The ASA bans Innocent drinks ad for "greenwashing" | Fieldfisher
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The ASA bans Innocent drinks ad for "greenwashing"


United Kingdom

The Advertising Standards Authority ("ASA") has upheld complaints from twenty-six complainants (including Plastics Rebellion) who challenged whether the claims in a TV, YouTube and Video-on-demand advert promoting Innocent drinks as a product that could help to "fix up the planet" exaggerated the total environmental benefit of the product and were therefore misleading. 

The accusation of "greenwashing" is being increasingly used against brands that are seen to be conveying a false impression of their green credentials and misleading consumers into thinking they are helping the planet by choosing their products, when they are not. The rise in public concern in this area has led to the ASA increasingly scrutinising environmental claims and taking action against ads in this space.  

We have previously reported on the ASA's ruling against a Quorn ad over a carbon footprint claim and the investigation of the Competition and Markets Authority of the use of "eco-friendly" claims and their impact on consumer purchasing decisions.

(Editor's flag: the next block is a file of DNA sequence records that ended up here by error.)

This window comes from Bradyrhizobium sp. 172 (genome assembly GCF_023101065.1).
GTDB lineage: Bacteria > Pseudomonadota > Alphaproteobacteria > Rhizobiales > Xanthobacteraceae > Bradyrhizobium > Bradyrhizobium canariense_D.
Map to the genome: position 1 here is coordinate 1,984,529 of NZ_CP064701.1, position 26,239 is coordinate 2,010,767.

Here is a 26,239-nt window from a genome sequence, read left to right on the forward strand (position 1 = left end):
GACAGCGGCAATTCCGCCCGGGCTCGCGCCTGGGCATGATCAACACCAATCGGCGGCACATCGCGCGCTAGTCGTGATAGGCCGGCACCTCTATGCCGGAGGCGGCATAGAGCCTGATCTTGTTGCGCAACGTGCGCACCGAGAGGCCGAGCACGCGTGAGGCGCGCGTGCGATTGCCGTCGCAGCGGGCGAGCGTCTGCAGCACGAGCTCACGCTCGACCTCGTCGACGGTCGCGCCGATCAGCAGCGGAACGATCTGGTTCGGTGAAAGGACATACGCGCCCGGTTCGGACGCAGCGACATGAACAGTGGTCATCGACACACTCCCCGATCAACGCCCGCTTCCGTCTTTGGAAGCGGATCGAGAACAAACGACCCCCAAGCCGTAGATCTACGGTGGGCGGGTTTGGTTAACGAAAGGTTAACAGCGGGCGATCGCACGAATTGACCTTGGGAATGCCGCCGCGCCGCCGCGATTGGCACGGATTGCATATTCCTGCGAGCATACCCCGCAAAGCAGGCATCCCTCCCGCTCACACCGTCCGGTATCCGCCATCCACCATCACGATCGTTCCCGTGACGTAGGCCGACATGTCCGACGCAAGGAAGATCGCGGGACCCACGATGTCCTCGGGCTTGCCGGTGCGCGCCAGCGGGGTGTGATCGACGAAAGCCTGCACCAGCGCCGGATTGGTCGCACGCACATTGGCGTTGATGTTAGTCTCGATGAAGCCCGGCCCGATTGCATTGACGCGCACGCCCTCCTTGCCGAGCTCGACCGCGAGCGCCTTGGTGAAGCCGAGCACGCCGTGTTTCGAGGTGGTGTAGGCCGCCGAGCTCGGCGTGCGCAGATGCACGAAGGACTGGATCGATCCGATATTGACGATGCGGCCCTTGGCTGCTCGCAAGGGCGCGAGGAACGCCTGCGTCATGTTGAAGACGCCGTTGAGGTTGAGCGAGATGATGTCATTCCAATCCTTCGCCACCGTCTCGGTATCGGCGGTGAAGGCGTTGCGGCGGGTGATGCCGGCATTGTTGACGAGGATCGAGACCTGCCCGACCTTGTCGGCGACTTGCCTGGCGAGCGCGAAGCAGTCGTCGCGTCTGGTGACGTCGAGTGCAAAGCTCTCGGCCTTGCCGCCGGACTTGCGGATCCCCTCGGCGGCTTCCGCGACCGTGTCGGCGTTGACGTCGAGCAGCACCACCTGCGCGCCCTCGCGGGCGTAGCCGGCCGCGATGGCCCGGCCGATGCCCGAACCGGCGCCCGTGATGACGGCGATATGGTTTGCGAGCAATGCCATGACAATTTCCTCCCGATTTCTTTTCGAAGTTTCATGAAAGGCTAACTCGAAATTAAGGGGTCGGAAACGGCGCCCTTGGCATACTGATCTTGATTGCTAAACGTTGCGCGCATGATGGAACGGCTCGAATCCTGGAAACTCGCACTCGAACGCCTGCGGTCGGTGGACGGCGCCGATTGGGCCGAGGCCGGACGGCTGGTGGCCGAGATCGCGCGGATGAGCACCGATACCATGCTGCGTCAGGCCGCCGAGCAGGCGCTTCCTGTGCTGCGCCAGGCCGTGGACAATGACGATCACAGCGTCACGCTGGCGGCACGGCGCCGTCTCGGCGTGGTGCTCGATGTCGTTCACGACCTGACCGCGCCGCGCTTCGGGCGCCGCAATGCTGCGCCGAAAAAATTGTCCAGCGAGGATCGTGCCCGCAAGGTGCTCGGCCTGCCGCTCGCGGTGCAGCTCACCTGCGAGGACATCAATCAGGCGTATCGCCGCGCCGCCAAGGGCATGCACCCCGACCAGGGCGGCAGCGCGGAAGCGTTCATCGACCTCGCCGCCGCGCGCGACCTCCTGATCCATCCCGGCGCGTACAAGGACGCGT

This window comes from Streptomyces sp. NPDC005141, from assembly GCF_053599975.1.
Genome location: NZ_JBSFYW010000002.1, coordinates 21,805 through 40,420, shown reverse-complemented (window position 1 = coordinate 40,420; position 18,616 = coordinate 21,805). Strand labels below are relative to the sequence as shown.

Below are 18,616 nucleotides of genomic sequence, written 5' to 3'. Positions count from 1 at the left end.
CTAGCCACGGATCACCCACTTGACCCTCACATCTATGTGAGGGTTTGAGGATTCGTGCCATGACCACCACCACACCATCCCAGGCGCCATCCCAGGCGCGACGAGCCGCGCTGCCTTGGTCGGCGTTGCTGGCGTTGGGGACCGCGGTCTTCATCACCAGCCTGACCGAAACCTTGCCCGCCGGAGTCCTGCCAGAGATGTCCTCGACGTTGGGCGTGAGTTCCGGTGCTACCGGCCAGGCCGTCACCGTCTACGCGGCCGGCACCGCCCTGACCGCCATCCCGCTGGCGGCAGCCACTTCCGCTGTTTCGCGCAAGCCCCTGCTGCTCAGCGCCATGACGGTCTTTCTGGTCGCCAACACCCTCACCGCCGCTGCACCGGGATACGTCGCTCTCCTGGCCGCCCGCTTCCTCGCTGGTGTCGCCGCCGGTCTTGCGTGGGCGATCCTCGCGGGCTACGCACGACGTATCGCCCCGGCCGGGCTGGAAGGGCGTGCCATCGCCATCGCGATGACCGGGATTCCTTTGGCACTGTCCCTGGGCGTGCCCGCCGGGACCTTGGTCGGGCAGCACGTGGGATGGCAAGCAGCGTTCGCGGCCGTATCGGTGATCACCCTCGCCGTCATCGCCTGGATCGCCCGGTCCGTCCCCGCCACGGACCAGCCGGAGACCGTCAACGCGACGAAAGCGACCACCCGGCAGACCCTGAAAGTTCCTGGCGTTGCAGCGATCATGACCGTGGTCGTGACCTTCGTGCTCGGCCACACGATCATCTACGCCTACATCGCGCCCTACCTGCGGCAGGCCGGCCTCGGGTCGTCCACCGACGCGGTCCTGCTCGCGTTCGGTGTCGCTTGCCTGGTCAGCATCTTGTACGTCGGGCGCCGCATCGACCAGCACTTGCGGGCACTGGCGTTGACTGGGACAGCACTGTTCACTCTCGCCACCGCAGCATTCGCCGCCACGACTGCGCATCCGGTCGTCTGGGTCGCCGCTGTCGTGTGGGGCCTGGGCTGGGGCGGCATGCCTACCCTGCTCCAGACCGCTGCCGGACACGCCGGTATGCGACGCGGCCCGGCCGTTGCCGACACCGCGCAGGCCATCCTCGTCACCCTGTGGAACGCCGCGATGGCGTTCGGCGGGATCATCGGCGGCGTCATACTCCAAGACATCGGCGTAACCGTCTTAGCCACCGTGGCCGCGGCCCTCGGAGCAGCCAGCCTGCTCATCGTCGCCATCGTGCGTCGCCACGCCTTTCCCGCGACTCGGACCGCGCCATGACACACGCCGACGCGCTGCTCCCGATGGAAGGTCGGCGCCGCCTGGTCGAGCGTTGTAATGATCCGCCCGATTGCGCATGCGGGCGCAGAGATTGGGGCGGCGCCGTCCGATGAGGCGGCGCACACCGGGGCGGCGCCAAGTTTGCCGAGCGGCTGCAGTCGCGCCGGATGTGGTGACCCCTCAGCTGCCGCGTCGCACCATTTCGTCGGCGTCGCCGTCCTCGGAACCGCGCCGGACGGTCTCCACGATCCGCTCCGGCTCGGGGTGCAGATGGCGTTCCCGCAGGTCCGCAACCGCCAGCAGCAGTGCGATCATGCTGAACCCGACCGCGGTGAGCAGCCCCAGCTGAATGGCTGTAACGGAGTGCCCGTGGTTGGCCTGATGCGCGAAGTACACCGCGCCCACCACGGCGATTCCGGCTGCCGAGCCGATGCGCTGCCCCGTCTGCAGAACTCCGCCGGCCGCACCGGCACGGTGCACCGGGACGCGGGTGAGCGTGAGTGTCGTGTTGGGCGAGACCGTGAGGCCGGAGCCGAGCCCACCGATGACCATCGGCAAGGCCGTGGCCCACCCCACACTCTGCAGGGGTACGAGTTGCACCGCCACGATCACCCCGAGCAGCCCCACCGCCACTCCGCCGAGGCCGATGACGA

This latest ruling shows that despite recognising that an ad contains aspirational environmental messaging (including imagery of people recycling, choosing natural foods and choosing to “reduce, reuse recycle”), the ASA will nevertheless uphold complaints against ads that lack clarity for the basis of environmental claims and that are not supported by a high level of substantiation.

In the ruling, the ASA assessed the overall presentation of the ad, including imagery and lyrics, and concluded that the ad was misleading because it could lead some consumers to believe that "purchasing Innocent products was a choice which would have a positive environmental impact when that was not the case".

The ASA acknowledged that Innocent were undertaking actions which were aimed at reducing the environmental impact of their products. Nevertheless, such actions fell short of demonstrating that Innocent products had a net positive environmental impact over their full lifecycles.

The ruling shows that even where brands are investing in environmental improvements, they should take care when making any environmental claims without having clear evidence to substantiate such claims.

Co-authored by Victoria Dubenkova.

If you require any further information in relation to this area please don’t hesitate to contact Rachel Bowley.

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